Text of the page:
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Social Education April 2004


Studying Local History in the Digital Age: The Story of Asaph Perry  

John Lee and W. Guy Clarke
The authors take historical research to the next level by creating a non-linear, digital version of one man’s story.


Who Killed William Robinson? Exploring a Nineteenth-Century Murder Online 

Ruth Sandwell
This documents-based history website encourages students to take an active, detective-type role in learning about events, such as a mysterious 1868 murder.


Digital Images: Capturing America's Past with the Technology of Today  

Michael J. Berson
Students can use digital cameras to explore how their community has changed over time.


The SCIM-C Strategy: Expert Historians, Historical Inquiry, and Multimedia  

David Hicks, Peter E. Doolittle and E. Thomas Ewing
The authors present a strategy for helping students interpret primary sources.


Web Historical Inquiry Projects 

Philip Molebash
The article outlines a practical technique for involving students in doing history rather than simply learning about history.

Research and Practice

What Does It Mean to Think Historically and How Do You Teach It? 

Bruce A. VanSledright
This history-education researcher offers his views on how to successfully teach the skills of historical inquiry.


The NCSS Presidency: Perennial Themes of Leadership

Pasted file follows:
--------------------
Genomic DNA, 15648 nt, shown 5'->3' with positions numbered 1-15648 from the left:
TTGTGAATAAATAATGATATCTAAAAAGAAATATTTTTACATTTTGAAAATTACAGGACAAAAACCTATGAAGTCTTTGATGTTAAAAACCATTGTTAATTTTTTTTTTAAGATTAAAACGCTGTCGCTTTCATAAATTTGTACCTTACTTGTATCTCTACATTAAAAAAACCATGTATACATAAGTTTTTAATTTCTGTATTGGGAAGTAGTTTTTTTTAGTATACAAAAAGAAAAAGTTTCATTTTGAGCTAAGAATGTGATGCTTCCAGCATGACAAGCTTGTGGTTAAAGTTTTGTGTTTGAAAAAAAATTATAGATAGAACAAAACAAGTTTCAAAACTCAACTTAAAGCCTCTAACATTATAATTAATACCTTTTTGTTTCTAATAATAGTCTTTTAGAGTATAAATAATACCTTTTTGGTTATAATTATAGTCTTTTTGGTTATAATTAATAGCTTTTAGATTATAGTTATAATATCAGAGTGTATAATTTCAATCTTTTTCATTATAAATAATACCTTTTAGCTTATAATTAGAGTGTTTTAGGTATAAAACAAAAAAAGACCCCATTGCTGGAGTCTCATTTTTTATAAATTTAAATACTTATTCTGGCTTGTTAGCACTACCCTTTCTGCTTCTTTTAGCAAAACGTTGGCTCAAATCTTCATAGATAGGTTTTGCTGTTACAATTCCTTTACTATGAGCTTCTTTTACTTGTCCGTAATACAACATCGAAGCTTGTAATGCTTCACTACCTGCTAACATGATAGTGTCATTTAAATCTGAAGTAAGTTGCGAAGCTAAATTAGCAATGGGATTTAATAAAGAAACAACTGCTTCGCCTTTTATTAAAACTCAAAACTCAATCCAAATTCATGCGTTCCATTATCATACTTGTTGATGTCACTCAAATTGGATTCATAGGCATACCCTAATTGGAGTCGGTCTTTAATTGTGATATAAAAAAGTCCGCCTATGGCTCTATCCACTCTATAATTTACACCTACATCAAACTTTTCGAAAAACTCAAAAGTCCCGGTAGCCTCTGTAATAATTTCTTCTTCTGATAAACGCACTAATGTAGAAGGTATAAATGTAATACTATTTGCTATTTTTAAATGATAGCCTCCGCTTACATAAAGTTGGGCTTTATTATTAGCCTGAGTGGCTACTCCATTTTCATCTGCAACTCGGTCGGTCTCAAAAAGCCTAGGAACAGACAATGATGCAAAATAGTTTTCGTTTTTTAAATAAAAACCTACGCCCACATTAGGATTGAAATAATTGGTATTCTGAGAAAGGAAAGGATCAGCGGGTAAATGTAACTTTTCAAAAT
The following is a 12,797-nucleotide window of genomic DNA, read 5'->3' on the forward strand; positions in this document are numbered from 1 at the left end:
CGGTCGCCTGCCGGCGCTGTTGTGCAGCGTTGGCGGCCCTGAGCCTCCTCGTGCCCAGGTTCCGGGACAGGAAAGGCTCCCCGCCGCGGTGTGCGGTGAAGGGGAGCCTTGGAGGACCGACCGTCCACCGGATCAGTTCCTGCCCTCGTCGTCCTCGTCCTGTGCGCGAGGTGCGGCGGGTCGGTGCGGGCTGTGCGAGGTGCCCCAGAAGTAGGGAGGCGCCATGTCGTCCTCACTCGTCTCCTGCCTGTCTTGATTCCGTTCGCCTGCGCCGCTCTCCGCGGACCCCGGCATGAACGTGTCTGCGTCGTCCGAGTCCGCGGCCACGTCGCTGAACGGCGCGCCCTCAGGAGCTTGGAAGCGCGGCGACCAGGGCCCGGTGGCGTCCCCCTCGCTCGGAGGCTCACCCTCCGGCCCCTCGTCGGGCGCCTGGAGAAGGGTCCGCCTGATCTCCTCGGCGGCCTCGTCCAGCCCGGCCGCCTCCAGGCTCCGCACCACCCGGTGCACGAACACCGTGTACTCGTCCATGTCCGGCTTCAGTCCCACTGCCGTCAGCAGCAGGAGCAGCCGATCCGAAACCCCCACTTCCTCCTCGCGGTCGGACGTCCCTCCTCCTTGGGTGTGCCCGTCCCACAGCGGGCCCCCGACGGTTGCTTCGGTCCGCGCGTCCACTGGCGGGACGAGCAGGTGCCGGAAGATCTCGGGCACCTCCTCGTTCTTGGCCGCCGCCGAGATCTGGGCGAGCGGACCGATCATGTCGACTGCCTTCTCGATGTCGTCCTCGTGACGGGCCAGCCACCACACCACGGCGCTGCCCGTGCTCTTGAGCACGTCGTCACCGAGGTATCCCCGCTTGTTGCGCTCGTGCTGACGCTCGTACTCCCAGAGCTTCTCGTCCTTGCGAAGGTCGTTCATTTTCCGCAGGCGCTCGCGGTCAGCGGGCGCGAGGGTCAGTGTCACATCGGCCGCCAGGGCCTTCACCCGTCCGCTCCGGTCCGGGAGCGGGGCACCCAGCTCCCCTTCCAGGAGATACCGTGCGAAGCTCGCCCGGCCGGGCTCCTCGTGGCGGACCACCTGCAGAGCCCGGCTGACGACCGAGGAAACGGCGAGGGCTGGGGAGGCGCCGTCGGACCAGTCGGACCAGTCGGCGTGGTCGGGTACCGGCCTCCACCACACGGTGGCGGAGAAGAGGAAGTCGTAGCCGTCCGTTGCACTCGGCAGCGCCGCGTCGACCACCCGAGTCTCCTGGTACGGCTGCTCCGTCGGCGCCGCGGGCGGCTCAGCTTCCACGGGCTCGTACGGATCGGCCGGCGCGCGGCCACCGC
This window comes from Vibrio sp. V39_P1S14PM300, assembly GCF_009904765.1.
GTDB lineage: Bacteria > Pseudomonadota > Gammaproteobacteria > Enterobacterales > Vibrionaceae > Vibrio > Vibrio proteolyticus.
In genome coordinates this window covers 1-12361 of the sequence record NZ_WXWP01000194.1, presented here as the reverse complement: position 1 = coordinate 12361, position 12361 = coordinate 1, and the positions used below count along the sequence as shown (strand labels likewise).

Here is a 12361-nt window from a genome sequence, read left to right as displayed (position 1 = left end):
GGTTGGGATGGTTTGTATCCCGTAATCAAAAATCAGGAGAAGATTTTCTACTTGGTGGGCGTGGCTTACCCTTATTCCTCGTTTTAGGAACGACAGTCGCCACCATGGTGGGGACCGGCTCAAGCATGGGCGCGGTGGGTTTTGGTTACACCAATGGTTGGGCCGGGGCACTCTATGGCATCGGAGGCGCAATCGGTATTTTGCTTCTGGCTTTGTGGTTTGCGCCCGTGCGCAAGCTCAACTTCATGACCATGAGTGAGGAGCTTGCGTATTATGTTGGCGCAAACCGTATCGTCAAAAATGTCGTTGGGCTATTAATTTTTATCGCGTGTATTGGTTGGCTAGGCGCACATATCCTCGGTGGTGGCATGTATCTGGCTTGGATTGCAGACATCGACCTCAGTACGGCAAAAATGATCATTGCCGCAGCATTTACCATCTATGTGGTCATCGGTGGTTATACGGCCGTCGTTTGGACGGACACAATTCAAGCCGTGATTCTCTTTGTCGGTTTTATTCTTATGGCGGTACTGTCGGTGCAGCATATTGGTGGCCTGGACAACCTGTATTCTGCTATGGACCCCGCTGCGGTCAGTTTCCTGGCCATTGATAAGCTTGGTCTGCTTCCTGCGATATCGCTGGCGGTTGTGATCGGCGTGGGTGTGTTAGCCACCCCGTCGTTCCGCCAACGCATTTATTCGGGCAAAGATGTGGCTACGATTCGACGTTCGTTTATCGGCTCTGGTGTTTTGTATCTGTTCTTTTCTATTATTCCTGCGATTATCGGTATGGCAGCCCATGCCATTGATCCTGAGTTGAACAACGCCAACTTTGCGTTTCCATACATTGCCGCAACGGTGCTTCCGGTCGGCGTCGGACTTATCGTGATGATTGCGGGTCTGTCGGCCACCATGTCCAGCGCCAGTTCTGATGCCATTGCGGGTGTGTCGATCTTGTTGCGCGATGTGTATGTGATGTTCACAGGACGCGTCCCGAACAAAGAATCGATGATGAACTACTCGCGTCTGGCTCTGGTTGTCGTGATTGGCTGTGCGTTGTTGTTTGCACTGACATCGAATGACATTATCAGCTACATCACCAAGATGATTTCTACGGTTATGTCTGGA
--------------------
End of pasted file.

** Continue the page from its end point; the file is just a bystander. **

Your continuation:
James J. Sheehan and Mark A. Previte
By looking at past themes of NCSS presidential addresses, the authors hope to shed light on the contemporary struggles of social studies teachers.

Book Review

Jonathan Zimmerman, Whose America? Culture Wars in the Public Schools 

Athena Liss
The author examines Zimmerman’s argument that the greater racial and ethnic diversity in textbooks has not changed their basic approach to America’s national story.

Using Comparative Online Media to Study the Iraq War 

Jana Sackman Eaton
Students no longer have to accept one version of the news; they can access online media around the world to gain a deeper understanding of events such as the Iraq war.


Teaching for Civic Participation with Negotiation Role Plays 

Stacie Nicole Smith
Classroom role-plays help students enhance negotiation skills, a neglected but vital ability for resolving controversy and conflict.


Harriet Jacobs: Using Online Slave Narratives in the Classroom  

Cheryl Mason Bolick and Meghan M. McGlinn
With digital libraries, valuable documents become readily available, such as the writings of a former slave, Harriet Jacobs, who became an outspoken opponent of slavery.


- NCSS Members Only     - Open Access